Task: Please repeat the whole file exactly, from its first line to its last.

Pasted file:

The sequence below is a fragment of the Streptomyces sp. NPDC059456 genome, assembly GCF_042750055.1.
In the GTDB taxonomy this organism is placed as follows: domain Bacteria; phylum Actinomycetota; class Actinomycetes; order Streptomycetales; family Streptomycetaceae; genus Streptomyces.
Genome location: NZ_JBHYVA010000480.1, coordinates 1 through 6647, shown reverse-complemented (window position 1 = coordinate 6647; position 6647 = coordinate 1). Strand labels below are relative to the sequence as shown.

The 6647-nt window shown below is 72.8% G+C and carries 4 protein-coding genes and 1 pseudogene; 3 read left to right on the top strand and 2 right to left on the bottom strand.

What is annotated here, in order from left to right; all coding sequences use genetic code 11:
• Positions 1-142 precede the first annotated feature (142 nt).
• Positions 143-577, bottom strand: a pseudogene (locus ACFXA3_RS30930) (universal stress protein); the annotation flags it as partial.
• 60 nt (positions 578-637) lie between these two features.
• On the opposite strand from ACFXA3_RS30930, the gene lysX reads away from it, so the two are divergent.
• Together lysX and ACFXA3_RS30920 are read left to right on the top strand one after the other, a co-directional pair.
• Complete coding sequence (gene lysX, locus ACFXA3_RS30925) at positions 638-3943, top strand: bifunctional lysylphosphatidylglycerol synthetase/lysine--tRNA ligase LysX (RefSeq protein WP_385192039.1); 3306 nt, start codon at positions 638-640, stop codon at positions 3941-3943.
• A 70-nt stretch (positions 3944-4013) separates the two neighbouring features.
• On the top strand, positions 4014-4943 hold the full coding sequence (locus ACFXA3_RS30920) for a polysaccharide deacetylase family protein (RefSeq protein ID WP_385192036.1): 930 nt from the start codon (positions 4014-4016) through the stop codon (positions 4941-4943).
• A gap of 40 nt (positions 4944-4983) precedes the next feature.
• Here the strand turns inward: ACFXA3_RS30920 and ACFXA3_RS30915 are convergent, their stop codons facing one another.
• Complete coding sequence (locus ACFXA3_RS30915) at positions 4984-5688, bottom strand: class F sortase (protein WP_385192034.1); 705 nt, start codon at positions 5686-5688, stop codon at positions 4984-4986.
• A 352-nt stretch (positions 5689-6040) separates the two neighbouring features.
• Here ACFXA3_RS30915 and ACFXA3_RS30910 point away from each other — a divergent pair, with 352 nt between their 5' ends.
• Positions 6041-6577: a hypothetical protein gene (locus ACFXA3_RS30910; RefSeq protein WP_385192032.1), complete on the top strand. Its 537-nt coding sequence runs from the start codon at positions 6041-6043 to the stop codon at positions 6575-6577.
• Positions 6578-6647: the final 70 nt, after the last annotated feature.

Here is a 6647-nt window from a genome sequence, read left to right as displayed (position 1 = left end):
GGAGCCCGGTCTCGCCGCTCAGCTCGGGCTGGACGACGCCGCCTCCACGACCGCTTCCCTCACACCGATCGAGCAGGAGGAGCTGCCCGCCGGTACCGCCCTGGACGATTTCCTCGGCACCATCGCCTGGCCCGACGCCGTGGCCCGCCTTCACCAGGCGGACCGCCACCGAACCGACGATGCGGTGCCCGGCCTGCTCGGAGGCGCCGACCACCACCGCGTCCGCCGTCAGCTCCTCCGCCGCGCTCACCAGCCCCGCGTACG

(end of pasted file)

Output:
The sequence below is a fragment of the Streptomyces sp. NPDC059456 genome, assembly GCF_042750055.1.
In the GTDB taxonomy this organism is placed as follows: domain Bacteria; phylum Actinomycetota; class Actinomycetes; order Streptomycetales; family Streptomycetaceae; genus Streptomyces.
Genome location: NZ_JBHYVA010000480.1, coordinates 1 through 6647, shown reverse-complemented (window position 1 = coordinate 6647; position 6647 = coordinate 1). Strand labels below are relative to the sequence as shown.

The 6647-nt window shown below is 72.8% G+C and carries 4 protein-coding genes and 1 pseudogene; 3 read left to right on the top strand and 2 right to left on the bottom strand.

What is annotated here, in order from left to right; all coding sequences use genetic code 11:
• Positions 1-142 precede the first annotated feature (142 nt).
• Positions 143-577, bottom strand: a pseudogene (locus ACFXA3_RS30930) (universal stress protein); the annotation flags it as partial.
• 60 nt (positions 578-637) lie between these two features.
• On the opposite strand from ACFXA3_RS30930, the gene lysX reads away from it, so the two are divergent.
• Together lysX and ACFXA3_RS30920 are read left to right on the top strand one after the other, a co-directional pair.
• Complete coding sequence (gene lysX, locus ACFXA3_RS30925) at positions 638-3943, top strand: bifunctional lysylphosphatidylglycerol synthetase/lysine--tRNA ligase LysX (RefSeq protein WP_385192039.1); 3306 nt, start codon at positions 638-640, stop codon at positions 3941-3943.
• A 70-nt stretch (positions 3944-4013) separates the two neighbouring features.
• On the top strand, positions 4014-4943 hold the full coding sequence (locus ACFXA3_RS30920) for a polysaccharide deacetylase family protein (RefSeq protein ID WP_385192036.1): 930 nt from the start codon (positions 4014-4016) through the stop codon (positions 4941-4943).
• A gap of 40 nt (positions 4944-4983) precedes the next feature.
• Here the strand turns inward: ACFXA3_RS30920 and ACFXA3_RS30915 are convergent, their stop codons facing one another.
• Complete coding sequence (locus ACFXA3_RS30915) at positions 4984-5688, bottom strand: class F sortase (protein WP_385192034.1); 705 nt, start codon at positions 5686-5688, stop codon at positions 4984-4986.
• A 352-nt stretch (positions 5689-6040) separates the two neighbouring features.
• Here ACFXA3_RS30915 and ACFXA3_RS30910 point away from each other — a divergent pair, with 352 nt between their 5' ends.
• Positions 6041-6577: a hypothetical protein gene (locus ACFXA3_RS30910; RefSeq protein WP_385192032.1), complete on the top strand. Its 537-nt coding sequence runs from the start codon at positions 6041-6043 to the stop codon at positions 6575-6577.
• Positions 6578-6647: the final 70 nt, after the last annotated feature.

Here is a 6647-nt window from a genome sequence, read left to right as displayed (position 1 = left end):
GGAGCCCGGTCTCGCCGCTCAGCTCGGGCTGGACGACGCCGCCTCCACGACCGCTTCCCTCACACCGATCGAGCAGGAGGAGCTGCCCGCCGGTACCGCCCTGGACGATTTCCTCGGCACCATCGCCTGGCCCGACGCCGTGGCCCGCCTTCACCAGGCGGACCGCCACCGAACCGACGATGCGGTGCCCGGCCTGCTCGGAGGCGCCGACCACCACCGCGTCCGCCGTCAGCTCCTCCGCCGCGCTCACCAGCCCCGCGTACG